Too many people say “I was too early on that one” to reassure themselves that they were right after all. The bottom line, though, is: if you didn’t make money, you weren’t right. So stop lying to yourself and work on your timing!
Great read over at Richard Todd’s blog on timing. Timing is something I strive to improve upon every time I’m in the market. I realized early in my trading that the entry of a trade is just as important as the exit. I personally feel it is more important. Todd’s post got me thinking about what it is I do to improve the timing in my trading.
- Use tighter stops. This is a recent change I made about a year ago. I know it is very counterintuitive and even ill-advised. But tight stops don’t allow you to be lazy when entering markets. There can’t be any “Oh I’ll just get in right here.” There must be a reason for every trade and that reason is your price. A trade is triggered because price has reacted a certain way at a specific chart level. It is at that level where we would love to get in at. It is the level that will maximize our profitability. An early entry is too impatient. Impatience is never a good way to trade. A late entry is a missed entry. Missed trades simply don’t pay which can be okay but refer to the above quote.
- Use limit orders. Trading live in the market can be exhilarating and boring. Both environments have positives and negatives but they have one thing in common. They both affect timing. In a volatile market, some traders get an itchy finger pulling triggers as fast as the market can oscillate. In a slow market, impatience rears as a trader enters a trade just to trade. Using orders allows me to time my entries to a certain extent as I let the market come to me. If the market never comes to me, then it’s time for a new setup and a new trade. With capital preserved, I can go into that next trade with a clear head.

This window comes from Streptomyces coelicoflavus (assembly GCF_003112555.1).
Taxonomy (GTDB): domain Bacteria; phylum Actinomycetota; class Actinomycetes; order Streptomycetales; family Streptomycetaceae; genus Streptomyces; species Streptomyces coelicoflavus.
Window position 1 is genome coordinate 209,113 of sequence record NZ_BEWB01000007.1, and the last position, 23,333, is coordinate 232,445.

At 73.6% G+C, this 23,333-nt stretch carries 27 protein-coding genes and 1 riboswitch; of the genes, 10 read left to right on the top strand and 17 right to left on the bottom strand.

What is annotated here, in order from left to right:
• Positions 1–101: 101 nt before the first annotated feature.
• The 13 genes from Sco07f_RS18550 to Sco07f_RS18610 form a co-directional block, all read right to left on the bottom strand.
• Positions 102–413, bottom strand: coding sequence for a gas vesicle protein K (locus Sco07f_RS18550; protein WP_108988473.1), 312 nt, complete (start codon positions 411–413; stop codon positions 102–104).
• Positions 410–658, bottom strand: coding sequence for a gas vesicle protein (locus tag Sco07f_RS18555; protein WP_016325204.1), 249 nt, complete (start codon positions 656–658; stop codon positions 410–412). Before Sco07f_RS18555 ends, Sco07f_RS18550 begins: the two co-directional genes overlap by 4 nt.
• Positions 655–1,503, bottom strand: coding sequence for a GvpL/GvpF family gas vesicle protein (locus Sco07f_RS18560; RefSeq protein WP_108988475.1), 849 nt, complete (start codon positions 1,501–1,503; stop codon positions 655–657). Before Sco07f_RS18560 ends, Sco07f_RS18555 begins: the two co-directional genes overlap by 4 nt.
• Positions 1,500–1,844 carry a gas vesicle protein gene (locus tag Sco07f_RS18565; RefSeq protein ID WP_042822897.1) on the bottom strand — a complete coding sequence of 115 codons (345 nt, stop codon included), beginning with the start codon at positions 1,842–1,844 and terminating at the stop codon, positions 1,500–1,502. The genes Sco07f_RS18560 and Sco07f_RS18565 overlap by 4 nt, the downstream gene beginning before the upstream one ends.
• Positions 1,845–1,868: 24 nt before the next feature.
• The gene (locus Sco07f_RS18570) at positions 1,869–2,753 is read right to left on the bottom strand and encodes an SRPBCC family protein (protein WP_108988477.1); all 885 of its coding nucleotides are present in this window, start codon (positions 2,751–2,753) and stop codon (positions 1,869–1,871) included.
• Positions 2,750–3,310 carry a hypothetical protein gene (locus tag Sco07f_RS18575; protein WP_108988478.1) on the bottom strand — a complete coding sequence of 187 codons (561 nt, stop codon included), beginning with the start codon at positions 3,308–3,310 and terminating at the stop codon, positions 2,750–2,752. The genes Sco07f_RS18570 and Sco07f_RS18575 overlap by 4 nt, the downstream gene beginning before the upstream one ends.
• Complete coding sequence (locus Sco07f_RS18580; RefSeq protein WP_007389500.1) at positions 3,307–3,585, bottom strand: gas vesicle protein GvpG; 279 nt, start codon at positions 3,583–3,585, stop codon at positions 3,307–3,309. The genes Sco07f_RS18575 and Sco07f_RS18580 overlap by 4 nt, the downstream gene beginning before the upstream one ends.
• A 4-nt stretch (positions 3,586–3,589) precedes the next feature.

- Using profit targets. There is aplethora of literature out there about using stops. Far less is dedicated to using limit orders to set profit targets. Many traders will place a stop but never set a profit target. Without a hard profit target set, the trader may be away from the screens when the market finally does move in her direction. Or worse, the trader hesitates, or simply refuses, to take profits off the table. Use hard (tight) stops. And use hard targets.
Todd says timing is everything. I agree, and take it further. Timing is the only thing.
Source: Timing Is Everything (blog.richardtodd.name)